When Prime Minister Narendra Modi’s pet project, the Swachh Bharat Abhiyaan or the Clean India Campaign was launched with so much fanfare in October 2014, we all had high expectations of it. We all hoped for cleaner streets, educational campuses, government offices, better garbage management, more toilets and a cleaner Ganga as a result of this. What is the two year report card for the Swachh Bharat Abhiyaan or the Clean India Campaign?
According to the Swachh Bharat website, thousands of pledges were taken, activities done and active participants involved, hundreds of challenges and pakhwada activities were undertaken with well over a million contributed hours. So, are the results plain to see in the two years since the launch of the Clean India Campaign?
The world’s holiest river has not lost its dubious tag of the world's filthiest river; far from it. There are no visible results of the crores that have been poured into the Ganga cleanup (click link to read more). The untreated sewage from towns along its banks, the pooja samagri, half incinerated dead bodies, clothing, idols, industrial waste and more continue to be added to the river.
In spite of government denials, the hateful and shameful reality of manual scavenging continues. Not a single programme for the eradication of manual scavenging or the rehabilitation of scavengers has taken off. The government may be building thousands of new toilets, but there are no systems in place for the cleaning of the septic tanks into which those toilets empty out. The modernisation of the sewage system is unfortunately not a priority in the Swachh Bharat campaign and it is an inescapable fact that open defecation continues in our cities and villages.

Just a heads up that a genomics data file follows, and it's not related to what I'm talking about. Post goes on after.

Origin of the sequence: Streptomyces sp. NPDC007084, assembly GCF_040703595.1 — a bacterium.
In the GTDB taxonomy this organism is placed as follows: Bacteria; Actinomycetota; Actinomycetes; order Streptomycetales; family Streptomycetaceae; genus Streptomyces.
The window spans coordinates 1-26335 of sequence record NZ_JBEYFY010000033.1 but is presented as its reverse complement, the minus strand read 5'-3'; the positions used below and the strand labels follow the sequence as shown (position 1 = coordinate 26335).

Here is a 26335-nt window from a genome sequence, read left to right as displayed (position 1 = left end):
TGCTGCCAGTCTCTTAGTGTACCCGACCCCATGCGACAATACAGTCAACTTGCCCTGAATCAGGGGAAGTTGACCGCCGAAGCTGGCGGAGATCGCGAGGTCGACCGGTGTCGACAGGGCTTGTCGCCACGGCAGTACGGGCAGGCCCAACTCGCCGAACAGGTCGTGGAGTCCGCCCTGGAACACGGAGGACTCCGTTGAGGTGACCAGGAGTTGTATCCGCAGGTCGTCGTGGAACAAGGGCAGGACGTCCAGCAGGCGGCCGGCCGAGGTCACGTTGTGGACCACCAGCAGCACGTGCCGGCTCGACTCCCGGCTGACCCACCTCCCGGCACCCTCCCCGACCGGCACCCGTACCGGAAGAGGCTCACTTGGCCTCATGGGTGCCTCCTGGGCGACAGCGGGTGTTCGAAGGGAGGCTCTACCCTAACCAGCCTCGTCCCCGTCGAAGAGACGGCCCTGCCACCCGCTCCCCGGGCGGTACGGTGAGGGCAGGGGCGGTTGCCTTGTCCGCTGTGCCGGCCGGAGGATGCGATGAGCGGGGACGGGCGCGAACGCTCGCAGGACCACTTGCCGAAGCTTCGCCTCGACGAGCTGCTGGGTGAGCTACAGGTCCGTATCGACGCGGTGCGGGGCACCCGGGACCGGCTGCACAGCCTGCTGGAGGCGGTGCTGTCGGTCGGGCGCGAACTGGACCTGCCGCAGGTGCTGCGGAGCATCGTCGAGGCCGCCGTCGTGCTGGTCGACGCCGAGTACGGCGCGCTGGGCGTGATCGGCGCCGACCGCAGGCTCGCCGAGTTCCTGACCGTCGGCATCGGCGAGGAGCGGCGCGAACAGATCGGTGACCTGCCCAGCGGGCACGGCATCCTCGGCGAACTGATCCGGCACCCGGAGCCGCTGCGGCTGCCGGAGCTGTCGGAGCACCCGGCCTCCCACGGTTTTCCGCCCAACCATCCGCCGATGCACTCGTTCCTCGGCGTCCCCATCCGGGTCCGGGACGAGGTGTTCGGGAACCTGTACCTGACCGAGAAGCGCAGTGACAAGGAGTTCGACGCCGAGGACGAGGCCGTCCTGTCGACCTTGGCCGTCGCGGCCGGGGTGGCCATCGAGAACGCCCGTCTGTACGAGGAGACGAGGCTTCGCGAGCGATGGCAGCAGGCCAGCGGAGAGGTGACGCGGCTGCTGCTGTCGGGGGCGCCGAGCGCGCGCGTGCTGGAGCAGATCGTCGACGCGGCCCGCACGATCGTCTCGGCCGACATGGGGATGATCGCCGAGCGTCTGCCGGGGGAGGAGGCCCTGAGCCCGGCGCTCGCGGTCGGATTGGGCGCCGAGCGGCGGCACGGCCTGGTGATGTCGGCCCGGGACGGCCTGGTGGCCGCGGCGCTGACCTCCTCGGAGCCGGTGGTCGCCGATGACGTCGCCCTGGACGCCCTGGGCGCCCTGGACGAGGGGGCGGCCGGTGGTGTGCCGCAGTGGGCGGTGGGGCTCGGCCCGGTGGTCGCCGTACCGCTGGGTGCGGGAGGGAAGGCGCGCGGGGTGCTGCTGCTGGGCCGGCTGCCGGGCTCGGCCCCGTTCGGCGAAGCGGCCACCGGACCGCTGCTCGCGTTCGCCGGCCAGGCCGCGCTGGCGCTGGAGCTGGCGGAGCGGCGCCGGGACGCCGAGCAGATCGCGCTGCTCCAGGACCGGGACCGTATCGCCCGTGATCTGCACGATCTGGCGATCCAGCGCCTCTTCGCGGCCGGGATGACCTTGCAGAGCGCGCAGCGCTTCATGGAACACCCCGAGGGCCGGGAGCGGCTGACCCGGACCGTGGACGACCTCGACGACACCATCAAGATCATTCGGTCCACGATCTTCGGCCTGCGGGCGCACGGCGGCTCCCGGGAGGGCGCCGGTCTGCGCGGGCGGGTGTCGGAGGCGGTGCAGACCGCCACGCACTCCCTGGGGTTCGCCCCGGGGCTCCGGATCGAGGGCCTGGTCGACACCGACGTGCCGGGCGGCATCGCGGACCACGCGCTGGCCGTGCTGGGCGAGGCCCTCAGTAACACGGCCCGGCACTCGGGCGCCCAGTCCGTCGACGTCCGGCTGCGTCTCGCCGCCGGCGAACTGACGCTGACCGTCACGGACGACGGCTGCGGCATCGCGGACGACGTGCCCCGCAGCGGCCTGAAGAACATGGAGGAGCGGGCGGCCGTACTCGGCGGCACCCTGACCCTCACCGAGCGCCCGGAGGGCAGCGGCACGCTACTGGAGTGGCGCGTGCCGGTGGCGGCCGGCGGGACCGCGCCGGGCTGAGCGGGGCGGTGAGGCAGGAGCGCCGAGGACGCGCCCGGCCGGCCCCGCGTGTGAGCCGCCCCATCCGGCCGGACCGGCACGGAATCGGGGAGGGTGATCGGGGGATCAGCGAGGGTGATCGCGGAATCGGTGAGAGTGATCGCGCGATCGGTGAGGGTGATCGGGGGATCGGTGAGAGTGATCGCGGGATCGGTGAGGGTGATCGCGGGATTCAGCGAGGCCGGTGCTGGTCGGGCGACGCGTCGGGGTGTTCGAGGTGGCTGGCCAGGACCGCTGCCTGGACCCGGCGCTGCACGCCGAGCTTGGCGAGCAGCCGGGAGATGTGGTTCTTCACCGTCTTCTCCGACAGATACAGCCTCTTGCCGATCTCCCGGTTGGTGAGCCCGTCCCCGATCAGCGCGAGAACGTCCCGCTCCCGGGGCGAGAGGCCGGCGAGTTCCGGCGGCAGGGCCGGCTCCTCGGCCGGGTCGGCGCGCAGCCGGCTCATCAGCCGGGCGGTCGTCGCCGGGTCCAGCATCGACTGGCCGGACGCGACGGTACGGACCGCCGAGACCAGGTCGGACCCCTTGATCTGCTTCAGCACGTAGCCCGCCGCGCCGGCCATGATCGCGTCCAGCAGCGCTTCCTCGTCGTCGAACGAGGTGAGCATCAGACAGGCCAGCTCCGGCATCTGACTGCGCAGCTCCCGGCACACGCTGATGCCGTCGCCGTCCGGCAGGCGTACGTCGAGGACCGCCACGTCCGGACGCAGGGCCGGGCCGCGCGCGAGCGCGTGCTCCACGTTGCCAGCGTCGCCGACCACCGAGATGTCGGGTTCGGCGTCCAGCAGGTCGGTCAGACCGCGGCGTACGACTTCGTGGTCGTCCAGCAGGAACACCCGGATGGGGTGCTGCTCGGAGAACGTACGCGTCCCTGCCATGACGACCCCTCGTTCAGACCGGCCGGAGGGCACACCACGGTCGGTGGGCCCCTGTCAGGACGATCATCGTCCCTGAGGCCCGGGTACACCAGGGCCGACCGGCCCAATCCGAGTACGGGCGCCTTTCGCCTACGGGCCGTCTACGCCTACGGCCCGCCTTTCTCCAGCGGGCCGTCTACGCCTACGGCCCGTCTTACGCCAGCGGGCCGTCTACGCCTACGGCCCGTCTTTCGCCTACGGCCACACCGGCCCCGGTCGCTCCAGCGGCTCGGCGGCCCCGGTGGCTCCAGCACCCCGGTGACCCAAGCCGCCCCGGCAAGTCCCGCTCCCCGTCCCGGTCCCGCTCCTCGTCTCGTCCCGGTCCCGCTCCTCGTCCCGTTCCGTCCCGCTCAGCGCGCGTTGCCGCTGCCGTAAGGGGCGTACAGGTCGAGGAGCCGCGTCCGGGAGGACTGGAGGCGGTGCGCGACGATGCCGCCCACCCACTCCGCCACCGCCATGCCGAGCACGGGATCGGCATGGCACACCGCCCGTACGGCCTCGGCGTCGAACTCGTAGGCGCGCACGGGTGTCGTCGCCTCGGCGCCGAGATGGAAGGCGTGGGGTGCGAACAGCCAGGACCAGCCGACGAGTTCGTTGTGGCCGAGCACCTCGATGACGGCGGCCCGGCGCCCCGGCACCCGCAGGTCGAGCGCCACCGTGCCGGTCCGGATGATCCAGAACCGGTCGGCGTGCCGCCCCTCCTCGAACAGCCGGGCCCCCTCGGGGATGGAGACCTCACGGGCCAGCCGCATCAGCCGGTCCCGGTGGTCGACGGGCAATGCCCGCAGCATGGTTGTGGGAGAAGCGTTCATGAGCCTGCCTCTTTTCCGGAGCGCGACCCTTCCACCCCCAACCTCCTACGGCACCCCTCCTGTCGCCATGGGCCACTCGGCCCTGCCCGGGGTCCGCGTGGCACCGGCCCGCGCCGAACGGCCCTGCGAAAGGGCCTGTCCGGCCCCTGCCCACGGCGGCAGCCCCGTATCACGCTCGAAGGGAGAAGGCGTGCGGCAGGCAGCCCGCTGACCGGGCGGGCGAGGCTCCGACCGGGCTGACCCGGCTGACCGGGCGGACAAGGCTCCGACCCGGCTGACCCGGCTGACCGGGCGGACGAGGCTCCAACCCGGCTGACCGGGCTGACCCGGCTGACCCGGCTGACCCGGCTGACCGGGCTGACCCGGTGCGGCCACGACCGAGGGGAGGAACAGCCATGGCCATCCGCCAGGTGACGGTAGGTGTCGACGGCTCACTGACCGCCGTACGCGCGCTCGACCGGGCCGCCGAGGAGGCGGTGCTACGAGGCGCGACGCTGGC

Mountains of garbage still greet anyone at the outskirts of a town or city, overflowing refuse bins can be seen on most streets and hideous trash mountains such as these continue to grow in most of our cities creating untold health risks with no solution in sight.
Implementation of policy is poor; many government agencies are not doing their jobs at all or are doing their jobs only on paper.
The message of the Clean Indian campaign has not filtered down to change mindsets. The average Indian continues to litter, urinate in public, spit wherever they want and is least bothered about garbage disposal, the cleaning of communities (having a clean house is all we’re bothered about), and sewage disposal.
The all important change in attitude is quite simply absent; we continue to offer any of these and many other excuses. The average Indian simply doesn’t see any benefit in not littering, spitting or defecating; in making the effort to separate their garbage or helping keep communities clean. For us, cleaning has always been someone else’s job.
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